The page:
Deliverance is a good film, but not my thing


Four adventurous businessmen intent on seeing the Cahulawassee River before it is turned into a huge lake take a canoe trip into the American backcountry, only for their excursion to take a deadly turn.
Four urban businessmen bound for wilderness take a trip into the country for a weekend canoe trip on the Cahulawassee River. It turns out to be everything they had hoped for – a terrific adventure – but soon enough they run into a couple of rednecks, and the trip takes a turn for the worst. Over the course of a few hours, the men are exposed to the true extent of what man and nature are capable of, putting their lives at risk, and making their little vacation one that none of them shall ever forget, no matter how hard they try.

A film that my dad has been on at me to watch for a while is Deliverance, so this weekend I finally got round to doing that. There were some good performances, and some great cinematography during the rapids sequences, but the film, while being a classic and held in very esteem by many people, isn’t my favourite of all the films that my dad has recommended to me.

As I’ve just mentioned, there were a couple of good performances in this film, and my favourite came from Jon Voight who played Ed. We got to see his character make a real transition from the start of the film right up to the end, and the change that Voight’s performances underwent in accordance with this was brilliant. I always enjoy watching Voight after becoming a fan of his work as Mickey in the series Ray Donovan, so I had no qualms about watching him here, in fact, he was one of the big plus points for me.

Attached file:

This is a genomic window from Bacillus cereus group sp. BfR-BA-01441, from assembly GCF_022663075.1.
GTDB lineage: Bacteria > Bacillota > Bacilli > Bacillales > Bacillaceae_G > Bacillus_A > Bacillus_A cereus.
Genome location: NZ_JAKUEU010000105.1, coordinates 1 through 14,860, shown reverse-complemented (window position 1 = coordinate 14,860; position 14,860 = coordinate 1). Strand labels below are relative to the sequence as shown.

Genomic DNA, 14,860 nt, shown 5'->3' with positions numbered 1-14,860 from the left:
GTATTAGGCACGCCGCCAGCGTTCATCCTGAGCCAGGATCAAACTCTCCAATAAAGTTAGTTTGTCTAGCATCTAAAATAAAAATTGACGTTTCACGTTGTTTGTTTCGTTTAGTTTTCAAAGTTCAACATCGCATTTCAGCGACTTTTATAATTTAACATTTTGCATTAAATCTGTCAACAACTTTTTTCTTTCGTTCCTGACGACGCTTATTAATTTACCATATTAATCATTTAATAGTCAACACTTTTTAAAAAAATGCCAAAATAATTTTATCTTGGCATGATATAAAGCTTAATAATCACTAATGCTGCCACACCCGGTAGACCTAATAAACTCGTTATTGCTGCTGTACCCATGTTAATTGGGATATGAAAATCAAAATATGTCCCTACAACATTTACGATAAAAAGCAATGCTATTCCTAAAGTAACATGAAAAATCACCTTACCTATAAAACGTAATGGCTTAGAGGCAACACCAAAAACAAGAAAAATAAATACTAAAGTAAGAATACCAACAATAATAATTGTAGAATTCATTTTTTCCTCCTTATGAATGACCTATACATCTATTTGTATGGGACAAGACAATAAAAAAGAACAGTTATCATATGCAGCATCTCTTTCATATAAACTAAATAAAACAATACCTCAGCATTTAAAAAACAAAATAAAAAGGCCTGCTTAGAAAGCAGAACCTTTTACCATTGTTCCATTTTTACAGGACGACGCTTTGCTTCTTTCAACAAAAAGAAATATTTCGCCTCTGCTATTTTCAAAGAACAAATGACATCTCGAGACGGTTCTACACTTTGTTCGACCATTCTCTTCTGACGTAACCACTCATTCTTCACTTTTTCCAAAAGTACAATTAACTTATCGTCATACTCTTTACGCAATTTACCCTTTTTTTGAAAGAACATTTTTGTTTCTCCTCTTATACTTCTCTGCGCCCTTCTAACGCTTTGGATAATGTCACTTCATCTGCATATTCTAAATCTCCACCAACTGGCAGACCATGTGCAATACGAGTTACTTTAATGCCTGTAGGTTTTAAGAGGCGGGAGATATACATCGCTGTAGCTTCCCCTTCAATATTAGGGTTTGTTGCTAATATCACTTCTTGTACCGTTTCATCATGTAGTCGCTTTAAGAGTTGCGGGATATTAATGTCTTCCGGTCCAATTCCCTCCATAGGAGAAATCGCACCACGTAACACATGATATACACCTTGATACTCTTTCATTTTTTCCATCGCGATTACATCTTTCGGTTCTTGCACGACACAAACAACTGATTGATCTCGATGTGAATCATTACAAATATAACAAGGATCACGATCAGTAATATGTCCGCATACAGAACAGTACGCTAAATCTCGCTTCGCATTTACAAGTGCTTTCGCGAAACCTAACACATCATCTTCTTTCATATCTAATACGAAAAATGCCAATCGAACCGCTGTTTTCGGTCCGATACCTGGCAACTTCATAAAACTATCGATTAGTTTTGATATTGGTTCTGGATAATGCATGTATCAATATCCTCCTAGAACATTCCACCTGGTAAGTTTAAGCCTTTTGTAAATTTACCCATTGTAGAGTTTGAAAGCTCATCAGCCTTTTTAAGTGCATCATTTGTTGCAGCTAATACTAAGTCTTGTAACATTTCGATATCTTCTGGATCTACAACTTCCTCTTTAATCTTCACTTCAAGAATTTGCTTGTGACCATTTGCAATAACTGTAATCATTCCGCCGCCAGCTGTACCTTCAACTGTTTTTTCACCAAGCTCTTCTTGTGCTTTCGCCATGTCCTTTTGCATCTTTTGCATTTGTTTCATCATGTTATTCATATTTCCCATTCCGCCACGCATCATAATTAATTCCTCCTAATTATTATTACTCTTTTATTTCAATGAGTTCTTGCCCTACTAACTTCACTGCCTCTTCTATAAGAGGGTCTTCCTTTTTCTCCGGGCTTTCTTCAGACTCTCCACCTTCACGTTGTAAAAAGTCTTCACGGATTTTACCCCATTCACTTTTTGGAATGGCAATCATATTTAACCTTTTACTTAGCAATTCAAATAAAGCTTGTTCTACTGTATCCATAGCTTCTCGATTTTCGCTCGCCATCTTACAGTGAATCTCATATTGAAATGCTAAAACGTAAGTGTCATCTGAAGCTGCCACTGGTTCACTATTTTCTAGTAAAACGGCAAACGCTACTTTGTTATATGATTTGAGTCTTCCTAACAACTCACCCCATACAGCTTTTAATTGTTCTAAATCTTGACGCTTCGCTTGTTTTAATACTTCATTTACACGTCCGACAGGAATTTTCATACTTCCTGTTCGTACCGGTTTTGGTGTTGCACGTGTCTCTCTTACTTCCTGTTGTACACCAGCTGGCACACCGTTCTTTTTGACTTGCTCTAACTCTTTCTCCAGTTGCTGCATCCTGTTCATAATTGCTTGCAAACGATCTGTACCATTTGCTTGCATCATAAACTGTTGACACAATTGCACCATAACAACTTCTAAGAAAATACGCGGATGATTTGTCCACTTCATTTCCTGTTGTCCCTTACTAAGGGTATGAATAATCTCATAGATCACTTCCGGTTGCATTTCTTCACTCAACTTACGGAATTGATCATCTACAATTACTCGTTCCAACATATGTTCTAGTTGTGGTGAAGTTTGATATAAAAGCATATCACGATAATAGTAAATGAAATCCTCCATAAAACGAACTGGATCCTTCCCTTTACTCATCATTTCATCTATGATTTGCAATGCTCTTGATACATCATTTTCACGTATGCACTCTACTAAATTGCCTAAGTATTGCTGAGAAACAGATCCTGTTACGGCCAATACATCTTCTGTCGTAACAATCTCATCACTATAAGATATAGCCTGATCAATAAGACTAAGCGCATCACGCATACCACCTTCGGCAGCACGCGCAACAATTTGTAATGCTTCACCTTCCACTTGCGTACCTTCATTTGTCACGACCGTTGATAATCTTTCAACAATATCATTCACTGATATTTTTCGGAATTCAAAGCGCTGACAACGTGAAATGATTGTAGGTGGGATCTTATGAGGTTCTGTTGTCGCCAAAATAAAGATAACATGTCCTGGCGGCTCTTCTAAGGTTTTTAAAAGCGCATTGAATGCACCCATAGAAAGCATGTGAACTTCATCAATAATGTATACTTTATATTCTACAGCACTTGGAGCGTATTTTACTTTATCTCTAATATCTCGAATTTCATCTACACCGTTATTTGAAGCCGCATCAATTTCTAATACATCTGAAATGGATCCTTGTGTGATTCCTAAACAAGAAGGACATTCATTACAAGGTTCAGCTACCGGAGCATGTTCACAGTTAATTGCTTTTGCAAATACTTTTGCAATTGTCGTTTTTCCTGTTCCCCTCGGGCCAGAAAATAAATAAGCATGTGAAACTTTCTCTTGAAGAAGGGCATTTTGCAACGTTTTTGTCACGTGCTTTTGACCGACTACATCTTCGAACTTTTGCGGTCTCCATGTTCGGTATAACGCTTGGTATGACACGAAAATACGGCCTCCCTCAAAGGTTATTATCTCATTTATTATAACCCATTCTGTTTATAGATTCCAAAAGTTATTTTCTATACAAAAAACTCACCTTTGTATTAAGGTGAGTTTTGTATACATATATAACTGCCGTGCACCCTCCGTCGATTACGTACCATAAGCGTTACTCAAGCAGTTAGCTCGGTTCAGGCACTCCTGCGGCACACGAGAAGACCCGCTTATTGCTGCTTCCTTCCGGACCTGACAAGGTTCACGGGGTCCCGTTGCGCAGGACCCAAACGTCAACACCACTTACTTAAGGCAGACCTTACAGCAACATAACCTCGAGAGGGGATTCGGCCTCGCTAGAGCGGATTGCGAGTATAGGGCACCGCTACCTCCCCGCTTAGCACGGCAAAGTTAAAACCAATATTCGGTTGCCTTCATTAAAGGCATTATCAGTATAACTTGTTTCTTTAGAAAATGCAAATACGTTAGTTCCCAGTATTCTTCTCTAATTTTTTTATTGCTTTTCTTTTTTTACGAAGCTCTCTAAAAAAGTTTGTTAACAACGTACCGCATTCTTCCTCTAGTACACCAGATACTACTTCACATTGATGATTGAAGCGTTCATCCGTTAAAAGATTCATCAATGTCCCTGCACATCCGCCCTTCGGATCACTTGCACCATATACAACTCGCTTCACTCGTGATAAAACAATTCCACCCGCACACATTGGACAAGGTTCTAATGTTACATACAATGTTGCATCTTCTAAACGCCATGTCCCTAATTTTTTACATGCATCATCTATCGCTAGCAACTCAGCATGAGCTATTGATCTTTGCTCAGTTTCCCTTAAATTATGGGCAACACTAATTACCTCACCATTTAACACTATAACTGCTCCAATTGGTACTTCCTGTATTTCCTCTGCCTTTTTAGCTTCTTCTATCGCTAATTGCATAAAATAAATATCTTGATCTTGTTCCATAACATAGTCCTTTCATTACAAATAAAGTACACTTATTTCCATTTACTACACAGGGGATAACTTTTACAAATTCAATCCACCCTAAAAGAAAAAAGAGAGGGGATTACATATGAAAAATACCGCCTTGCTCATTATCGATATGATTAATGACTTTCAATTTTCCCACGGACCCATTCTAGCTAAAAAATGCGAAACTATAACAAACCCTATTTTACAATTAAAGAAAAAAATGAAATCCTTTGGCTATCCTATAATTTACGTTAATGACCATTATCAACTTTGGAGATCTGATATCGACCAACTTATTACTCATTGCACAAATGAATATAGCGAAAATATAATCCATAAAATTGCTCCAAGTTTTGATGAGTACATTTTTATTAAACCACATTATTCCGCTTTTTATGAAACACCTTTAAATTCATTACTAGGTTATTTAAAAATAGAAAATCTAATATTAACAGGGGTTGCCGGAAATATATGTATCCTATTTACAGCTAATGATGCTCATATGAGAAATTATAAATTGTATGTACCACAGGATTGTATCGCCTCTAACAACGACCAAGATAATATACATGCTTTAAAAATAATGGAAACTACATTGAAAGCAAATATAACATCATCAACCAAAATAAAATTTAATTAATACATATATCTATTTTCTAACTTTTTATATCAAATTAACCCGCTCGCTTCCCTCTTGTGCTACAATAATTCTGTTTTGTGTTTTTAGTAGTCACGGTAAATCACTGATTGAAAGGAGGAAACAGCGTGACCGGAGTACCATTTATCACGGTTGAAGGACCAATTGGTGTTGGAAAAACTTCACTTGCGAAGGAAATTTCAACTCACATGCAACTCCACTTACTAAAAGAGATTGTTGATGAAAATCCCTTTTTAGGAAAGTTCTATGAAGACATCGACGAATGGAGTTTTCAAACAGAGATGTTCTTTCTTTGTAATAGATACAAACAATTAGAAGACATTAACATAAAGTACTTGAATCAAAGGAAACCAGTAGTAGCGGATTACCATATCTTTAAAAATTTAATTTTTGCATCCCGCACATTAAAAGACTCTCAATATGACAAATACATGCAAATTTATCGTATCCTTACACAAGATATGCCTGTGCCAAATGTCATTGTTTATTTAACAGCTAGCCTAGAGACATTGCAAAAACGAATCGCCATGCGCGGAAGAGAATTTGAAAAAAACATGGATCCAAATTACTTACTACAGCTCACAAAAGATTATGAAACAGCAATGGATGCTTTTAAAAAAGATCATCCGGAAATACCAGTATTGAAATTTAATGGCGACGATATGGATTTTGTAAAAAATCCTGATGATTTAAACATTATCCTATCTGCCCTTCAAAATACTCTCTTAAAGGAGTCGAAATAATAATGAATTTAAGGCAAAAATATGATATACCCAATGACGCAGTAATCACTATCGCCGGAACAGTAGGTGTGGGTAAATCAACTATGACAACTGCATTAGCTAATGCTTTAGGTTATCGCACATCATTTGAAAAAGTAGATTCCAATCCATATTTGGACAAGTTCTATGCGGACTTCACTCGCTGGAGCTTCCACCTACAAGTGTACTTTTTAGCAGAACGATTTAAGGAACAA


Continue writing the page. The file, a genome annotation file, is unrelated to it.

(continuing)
I did like the story, and I think what worked best for it was the fact that it was so simple. It was not guilty of trying too hard, and combined with the performances that lay at the helm of this film, plus the wonderful shots of the more wild landscapes, it was pulled together nicely and made for a good watch. I have also read that Deliverance is considered to be one of the most disturbing films of all time, and I can see where the people who have said that are coming from. What makes this film so impactful is the heightened possibility that something along the lines of what took place here could happen in real life. There was just a very strong sense of realism surrounding the storyline and the events that took place that I think have a tendency to hit audiences hard.

Of course, I did state that this is not my favourite of the films that my dad has recommended to me. However, it’s not for what was wrong with it, I simply think that is was not my thing. I thought it was a good film, and some aspects of it were done very well indeed, but it just wasn’t the type film that was my cup of tea.